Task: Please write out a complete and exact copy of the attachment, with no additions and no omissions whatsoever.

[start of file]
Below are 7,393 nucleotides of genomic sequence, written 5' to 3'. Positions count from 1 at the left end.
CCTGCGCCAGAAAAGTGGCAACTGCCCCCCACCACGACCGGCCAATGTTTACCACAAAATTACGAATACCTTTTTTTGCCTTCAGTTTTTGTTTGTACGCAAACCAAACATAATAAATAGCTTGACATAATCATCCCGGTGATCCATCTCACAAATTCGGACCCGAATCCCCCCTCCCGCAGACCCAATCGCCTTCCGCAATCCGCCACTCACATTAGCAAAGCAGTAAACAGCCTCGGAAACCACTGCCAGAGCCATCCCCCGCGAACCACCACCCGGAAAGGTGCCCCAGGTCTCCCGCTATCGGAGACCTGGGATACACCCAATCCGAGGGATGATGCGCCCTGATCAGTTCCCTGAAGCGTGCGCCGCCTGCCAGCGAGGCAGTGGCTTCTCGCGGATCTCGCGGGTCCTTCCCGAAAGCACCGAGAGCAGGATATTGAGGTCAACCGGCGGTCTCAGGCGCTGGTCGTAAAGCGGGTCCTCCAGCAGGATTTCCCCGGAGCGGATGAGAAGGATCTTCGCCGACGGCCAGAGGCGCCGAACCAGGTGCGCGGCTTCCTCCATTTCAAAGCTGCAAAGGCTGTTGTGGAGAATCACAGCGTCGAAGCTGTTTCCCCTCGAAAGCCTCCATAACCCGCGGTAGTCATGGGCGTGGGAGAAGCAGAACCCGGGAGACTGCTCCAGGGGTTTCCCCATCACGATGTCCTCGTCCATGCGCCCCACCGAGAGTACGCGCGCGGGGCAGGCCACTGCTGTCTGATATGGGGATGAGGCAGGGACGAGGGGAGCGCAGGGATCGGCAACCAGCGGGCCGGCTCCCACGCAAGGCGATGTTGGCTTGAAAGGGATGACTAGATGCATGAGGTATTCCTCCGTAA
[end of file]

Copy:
Below are 7,393 nucleotides of genomic sequence, written 5' to 3'. Positions count from 1 at the left end.
CCTGCGCCAGAAAAGTGGCAACTGCCCCCCACCACGACCGGCCAATGTTTACCACAAAATTACGAATACCTTTTTTTGCCTTCAGTTTTTGTTTGTACGCAAACCAAACATAATAAATAGCTTGACATAATCATCCCGGTGATCCATCTCACAAATTCGGACCCGAATCCCCCCTCCCGCAGACCCAATCGCCTTCCGCAATCCGCCACTCACATTAGCAAAGCAGTAAACAGCCTCGGAAACCACTGCCAGAGCCATCCCCCGCGAACCACCACCCGGAAAGGTGCCCCAGGTCTCCCGCTATCGGAGACCTGGGATACACCCAATCCGAGGGATGATGCGCCCTGATCAGTTCCCTGAAGCGTGCGCCGCCTGCCAGCGAGGCAGTGGCTTCTCGCGGATCTCGCGGGTCCTTCCCGAAAGCACCGAGAGCAGGATATTGAGGTCAACCGGCGGTCTCAGGCGCTGGTCGTAAAGCGGGTCCTCCAGCAGGATTTCCCCGGAGCGGATGAGAAGGATCTTCGCCGACGGCCAGAGGCGCCGAACCAGGTGCGCGGCTTCCTCCATTTCAAAGCTGCAAAGGCTGTTGTGGAGAATCACAGCGTCGAAGCTGTTTCCCCTCGAAAGCCTCCATAACCCGCGGTAGTCATGGGCGTGGGAGAAGCAGAACCCGGGAGACTGCTCCAGGGGTTTCCCCATCACGATGTCCTCGTCCATGCGCCCCACCGAGAGTACGCGCGCGGGGCAGGCCACTGCTGTCTGATATGGGGATGAGGCAGGGACGAGGGGAGCGCAGGGATCGGCAACCAGCGGGCCGGCTCCCACGCAAGGCGATGTTGGCTTGAAAGGGATGACTAGATGCATGAGGTATTCCTCCGTAA